GALWAY'S CULTURAL landscape has just acquired a lively and impressive addition in The Black Gate Centre, on St Francis Street. Catering for music, literature, art, film, dance, and learning, it aims to be a home for the artist and a haven for art lovers.
A stone’s throw from the Town Hall Theatre, it is a perfect place for a pre- or post-show tipple or nibble with its selection of wines, food, coffee, music, and company. The guiding spirits behind the venue are Inish Bofin duo Peadar King and Eamonn Day Lavelle. A well-established musician, King is also one of the chief organizers of Bofin’s excellent Inish Arts Festival.
“We’ve been doing the Inish Festival for three years,” he says. “The idea for the festival came out of the time a few years ago when the west coast was hit by those big storms. Bofin was hit very badly, the old east pier was completely destroyed –it still is, the north beach was breached and it almost became two islands overnight. A lot of the past was destroyed in just five or six days.
"There was a strong sense that something needed to be done to assert an identity of place so the Inish Festival came out of that. It includes music, festival, literature, talks around ideas of isolation and insularity. We have a max of 250 people at the festival and we hold back 50 tickets for locals. Leaving it small means everybody can get to meet each other and talk with each other. Because of that and the artists staying over the four days lots of other projects come out of it. We have backing from universities in Ireland, the UK and US. The festival runs from June 1 to 4 this year.”
King goes on to tell me about the inspiration behind the Black Gate Centre: “This started with me and Eamonn, we’ve been best friends since we were kids. The name comes from that, the black gate was a traditional meeting place on Bofin, it was a convergence of three roads, Eamonn and myself used to meet there as kids on our way to school so it was our first meeting point. I’ve lived in Galway for 15 years and I always had a feeling I’d do something arts-related here.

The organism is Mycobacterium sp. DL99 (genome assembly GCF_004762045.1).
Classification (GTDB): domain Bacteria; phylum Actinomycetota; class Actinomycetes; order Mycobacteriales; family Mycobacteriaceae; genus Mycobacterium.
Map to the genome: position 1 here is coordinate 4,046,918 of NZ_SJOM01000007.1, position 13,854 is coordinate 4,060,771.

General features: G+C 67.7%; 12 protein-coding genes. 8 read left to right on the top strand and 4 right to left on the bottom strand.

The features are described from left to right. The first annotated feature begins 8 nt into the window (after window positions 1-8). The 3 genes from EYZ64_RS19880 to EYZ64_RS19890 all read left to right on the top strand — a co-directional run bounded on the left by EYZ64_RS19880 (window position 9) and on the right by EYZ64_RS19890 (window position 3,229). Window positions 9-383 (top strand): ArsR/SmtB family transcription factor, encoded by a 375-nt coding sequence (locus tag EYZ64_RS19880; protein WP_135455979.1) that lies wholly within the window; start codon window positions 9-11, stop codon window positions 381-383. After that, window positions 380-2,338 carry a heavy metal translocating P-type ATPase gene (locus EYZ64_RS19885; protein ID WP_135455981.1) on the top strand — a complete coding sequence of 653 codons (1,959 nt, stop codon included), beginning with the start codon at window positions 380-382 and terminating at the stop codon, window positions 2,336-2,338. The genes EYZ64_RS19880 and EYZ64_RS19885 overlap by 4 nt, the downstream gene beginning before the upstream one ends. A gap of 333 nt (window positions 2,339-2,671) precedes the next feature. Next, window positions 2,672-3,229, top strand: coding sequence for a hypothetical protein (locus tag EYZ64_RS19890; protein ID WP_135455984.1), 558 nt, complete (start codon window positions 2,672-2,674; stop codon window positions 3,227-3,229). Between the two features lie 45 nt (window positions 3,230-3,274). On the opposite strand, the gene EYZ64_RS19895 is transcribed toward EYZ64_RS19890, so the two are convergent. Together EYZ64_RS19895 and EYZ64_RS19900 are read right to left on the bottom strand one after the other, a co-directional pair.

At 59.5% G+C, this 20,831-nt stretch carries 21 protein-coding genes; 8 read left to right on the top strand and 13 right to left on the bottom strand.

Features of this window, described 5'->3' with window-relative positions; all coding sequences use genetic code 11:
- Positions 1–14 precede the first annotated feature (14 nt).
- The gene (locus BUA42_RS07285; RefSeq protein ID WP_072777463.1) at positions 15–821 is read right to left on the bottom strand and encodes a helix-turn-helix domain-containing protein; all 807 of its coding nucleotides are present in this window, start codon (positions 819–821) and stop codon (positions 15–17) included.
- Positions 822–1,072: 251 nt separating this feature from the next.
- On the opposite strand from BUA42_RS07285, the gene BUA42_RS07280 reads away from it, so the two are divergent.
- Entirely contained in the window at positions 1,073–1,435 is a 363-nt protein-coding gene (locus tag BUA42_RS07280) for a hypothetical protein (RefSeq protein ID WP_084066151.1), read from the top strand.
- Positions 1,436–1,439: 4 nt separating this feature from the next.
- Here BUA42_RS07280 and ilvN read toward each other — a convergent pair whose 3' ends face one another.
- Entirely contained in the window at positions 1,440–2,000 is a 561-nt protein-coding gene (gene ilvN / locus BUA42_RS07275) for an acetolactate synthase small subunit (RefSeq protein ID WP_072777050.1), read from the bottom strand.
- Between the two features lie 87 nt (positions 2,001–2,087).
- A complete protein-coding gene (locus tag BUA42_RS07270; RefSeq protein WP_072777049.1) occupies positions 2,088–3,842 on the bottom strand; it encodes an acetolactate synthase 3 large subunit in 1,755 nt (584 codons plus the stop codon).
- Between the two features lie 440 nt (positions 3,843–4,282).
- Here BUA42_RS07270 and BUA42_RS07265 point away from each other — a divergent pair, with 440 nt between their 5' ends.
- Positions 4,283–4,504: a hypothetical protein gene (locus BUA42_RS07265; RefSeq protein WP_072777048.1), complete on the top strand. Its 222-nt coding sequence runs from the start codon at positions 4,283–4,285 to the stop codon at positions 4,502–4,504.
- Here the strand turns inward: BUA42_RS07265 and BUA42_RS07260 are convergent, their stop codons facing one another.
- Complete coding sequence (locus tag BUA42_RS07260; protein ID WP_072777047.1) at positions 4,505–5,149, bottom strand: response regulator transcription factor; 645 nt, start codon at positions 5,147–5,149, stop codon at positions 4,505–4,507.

"I spotted this building a few years ago and I saw its potential immediately. We liked there being three separate areas and I always loved the idea of a place that could host different events, and there aren’t many of those in Galway and this is a social space as well –we have our wine bar down the front and we serve food as well so people can come here any day or night of the week for a glass of wine a coffee and a chat but it can easily transform into a place to put on a show, screen documentaries, have talks.”
The centre has the same calibre of audio-visual equipment as NUIG and King has a special affection for showing documentaries. “I think it is a beautiful genre and many people are interested in seeing them in the right setting and you can have a discussion after a documentary,” he says. “I know lots of documentary makers who’d like to come here and I’d like to organise talks around them including the filmmakers. I’d love to take historical documentaries as well, such as Man of Aran, there is a lot of interesting documentary lore and archive on Ireland that other countries don’t have.”
The centre's top floor is an office space and King draws inspiration from Building 20 in Boston in his vision for the facility: “Building 20 was an MIT prefab where lots of different departments were in the same building and that sparked new thoughts and innovation in technology and concepts. Noam Chomsky was there for example. There are six desks in our office being used by people from different genres but who complement each other, eg, a film editor and graphic designer. The Building 20 story was one I liked a lot and I had it in mind when opening up here.”
The Black Gate Centre is open daily from 9am to 11.30pm.